On the face of it this tour which runs until July has strong credentials. A Ruth Rendell story (said to be one of her best and to start by announcing the murderer) , a Bill Kenwright production , Roy Marsden directing and an experienced cast including Sophie Ward ,Shirley Anne Field , Anthony Costa and Deborah Grant . Yet somewhere in the adaption from the page to the stage it has lost its way and although they don’t announce the murderer at the start, there is only ever one who done it. 

The whole story is shoe horned into the Coverdale’s family lounge with exits in each corner of the room to the front door and stairs, the kitchen and back door, the room offstage where the murder takes place and the fourth used mainly for the entrance of the police. Having restricted the action, the story then unfolds through a long series of flashback sequences interspersed with police interviews with the only suspects to the mass murder of all four Coverdales. There are recognisable elements that set this in 1978, a cassette player, kiln craft pottery, a grey telephone, tie dye shirt and a quality street tin but this is enough to create a credible or believable story.

REVIEW: Bat Out of Hell at the Manchester Opera House

In the late sixties the first rock musical Hair defined a genre in an innovative and compelling form that has seldom been surpassed. Perhaps only the staging of the Who’s rock opera Tommy has really combined successfully rock music with a strong story line and its influence is hinted at in the criss-cross pattern around the proscenium arch which echoes the Tommy album cover.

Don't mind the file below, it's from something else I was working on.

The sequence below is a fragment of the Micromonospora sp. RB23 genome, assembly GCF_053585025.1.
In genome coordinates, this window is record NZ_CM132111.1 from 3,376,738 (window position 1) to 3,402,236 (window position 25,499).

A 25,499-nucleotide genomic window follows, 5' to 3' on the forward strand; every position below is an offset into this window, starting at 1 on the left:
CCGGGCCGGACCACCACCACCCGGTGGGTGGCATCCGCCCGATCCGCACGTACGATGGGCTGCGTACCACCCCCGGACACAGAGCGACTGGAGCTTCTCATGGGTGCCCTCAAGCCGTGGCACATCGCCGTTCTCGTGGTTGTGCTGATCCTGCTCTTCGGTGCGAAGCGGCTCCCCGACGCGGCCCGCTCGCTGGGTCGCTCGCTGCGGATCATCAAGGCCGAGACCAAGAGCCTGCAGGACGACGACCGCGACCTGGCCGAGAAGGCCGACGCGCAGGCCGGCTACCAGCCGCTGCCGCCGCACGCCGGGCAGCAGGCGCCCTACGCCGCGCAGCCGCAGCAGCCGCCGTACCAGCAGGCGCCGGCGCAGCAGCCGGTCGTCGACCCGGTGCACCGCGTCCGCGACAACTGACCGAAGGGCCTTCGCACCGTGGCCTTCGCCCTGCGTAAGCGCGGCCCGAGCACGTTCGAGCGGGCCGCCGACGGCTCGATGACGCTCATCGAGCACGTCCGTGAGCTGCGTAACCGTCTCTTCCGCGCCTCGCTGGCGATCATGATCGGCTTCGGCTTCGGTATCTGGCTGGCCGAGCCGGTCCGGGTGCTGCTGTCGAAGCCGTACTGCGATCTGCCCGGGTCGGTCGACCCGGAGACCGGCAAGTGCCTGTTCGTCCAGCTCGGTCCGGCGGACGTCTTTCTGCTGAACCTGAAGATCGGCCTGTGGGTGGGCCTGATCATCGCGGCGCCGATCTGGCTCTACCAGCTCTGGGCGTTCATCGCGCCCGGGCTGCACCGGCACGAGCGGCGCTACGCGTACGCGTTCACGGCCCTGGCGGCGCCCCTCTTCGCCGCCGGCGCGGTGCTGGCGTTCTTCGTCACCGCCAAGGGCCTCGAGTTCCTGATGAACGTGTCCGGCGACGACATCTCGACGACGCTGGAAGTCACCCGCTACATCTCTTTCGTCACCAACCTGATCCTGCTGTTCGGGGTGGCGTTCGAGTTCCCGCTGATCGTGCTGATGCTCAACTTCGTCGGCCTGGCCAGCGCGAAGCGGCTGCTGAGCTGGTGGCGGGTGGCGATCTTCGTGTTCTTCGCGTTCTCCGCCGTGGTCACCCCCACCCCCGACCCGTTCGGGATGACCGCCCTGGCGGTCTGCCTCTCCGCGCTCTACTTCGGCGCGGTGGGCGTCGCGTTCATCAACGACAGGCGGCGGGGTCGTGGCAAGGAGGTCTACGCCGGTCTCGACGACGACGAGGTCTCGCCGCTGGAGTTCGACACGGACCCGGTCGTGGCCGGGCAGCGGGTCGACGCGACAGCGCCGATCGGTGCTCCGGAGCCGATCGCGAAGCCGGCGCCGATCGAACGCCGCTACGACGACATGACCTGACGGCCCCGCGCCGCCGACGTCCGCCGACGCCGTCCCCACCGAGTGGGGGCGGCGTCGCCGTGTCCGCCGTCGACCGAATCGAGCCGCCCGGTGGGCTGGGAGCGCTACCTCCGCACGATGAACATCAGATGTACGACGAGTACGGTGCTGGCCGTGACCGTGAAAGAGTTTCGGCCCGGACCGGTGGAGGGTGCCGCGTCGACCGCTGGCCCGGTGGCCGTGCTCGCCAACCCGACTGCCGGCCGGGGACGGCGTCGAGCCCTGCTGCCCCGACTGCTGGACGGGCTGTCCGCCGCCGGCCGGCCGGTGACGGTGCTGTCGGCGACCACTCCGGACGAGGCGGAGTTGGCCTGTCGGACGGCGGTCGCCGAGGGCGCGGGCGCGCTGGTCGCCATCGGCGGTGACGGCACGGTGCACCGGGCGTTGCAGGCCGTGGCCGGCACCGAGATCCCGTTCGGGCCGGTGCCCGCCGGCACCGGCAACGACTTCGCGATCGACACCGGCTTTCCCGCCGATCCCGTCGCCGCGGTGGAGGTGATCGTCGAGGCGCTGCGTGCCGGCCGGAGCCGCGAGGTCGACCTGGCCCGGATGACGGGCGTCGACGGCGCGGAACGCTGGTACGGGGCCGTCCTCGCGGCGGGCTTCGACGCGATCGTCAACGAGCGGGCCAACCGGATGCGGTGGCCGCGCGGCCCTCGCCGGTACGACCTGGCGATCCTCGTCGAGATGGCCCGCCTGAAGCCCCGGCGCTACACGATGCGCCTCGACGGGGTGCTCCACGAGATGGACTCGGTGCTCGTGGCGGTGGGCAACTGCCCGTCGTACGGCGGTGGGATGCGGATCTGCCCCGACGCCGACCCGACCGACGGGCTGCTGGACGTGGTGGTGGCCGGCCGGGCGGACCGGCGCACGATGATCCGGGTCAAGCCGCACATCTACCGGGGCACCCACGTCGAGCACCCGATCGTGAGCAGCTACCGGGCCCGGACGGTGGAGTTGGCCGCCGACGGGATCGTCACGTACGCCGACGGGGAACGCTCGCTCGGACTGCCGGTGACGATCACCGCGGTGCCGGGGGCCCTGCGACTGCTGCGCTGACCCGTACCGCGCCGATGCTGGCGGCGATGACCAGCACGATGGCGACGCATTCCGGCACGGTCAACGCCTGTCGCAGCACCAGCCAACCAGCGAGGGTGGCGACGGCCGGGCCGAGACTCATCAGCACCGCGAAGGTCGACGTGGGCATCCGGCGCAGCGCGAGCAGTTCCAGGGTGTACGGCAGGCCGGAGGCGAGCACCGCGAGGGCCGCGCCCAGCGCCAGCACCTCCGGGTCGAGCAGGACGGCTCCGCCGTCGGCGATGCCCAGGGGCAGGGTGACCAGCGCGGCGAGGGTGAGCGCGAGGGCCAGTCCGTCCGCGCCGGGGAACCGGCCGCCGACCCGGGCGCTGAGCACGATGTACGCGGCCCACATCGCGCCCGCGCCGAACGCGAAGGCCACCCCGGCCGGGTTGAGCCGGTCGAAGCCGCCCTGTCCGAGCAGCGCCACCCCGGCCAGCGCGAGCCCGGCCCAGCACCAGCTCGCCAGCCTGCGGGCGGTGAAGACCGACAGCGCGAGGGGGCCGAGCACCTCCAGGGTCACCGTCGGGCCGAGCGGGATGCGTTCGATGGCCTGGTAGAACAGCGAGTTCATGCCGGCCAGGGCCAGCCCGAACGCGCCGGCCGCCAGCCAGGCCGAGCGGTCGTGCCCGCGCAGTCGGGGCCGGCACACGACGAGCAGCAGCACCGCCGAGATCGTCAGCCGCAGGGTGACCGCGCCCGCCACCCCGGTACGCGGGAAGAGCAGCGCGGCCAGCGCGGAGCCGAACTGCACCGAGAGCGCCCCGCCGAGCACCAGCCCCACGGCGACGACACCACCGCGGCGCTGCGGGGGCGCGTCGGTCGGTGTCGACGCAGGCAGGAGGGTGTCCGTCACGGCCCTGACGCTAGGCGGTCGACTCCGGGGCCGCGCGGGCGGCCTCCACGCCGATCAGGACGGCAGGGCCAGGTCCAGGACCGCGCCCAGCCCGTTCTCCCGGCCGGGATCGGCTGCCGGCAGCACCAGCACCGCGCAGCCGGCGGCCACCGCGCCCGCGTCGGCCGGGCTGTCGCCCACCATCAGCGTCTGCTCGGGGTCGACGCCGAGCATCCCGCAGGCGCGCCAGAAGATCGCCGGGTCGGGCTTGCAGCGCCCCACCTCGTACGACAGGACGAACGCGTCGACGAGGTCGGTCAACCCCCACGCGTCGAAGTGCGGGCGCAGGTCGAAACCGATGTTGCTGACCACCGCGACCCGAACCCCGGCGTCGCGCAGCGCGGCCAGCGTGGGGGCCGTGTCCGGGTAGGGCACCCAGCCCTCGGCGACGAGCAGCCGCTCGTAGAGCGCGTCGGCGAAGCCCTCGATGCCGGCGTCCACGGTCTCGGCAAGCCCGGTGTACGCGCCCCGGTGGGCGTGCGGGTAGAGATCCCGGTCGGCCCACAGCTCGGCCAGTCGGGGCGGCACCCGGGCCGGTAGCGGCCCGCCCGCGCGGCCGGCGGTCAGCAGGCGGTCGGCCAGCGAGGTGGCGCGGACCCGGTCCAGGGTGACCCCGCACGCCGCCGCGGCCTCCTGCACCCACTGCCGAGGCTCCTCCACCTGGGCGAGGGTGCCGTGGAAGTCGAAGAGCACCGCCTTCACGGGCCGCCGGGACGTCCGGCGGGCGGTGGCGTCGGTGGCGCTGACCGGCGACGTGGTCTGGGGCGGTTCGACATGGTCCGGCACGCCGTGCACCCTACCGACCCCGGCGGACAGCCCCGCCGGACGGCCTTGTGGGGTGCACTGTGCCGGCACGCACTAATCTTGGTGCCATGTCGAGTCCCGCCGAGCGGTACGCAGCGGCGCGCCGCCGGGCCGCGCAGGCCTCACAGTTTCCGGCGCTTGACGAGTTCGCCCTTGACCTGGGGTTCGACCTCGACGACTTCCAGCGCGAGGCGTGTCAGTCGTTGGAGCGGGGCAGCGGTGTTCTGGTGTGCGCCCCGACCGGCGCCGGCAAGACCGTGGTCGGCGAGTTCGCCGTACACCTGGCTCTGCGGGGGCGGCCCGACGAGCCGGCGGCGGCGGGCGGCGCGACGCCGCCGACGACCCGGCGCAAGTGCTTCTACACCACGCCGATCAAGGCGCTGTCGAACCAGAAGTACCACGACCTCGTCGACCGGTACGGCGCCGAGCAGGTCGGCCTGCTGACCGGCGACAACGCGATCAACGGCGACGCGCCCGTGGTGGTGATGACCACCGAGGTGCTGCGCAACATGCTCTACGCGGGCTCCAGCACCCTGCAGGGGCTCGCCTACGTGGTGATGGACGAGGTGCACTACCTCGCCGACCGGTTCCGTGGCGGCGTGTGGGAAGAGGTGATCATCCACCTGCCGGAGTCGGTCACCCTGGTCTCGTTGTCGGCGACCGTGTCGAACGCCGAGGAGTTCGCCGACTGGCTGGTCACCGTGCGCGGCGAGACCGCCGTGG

But here in Bat out of hell we have a potentially game changing rock musical that combines strong rock anthems, innovative staging and a large talented cast to produce a genuine modern rock musical for today. Jim Steinman has created a wonderful dynamic show around the music made famous by Meatloaf. There are strong allusions to Peter Pan in the story created to link his songs. We have Peter, here called Strat, leading the lost with his special confidant , Tink and falling in love with Raven (Wendy ) while being pursed and at war with Falco (Hook) .But at its heart are the love stories between Strat and Raven and between Falco and Sloane (his wife and Raven’s mother).

REVIEW: The Bad Seed at the Jack Studio Theatre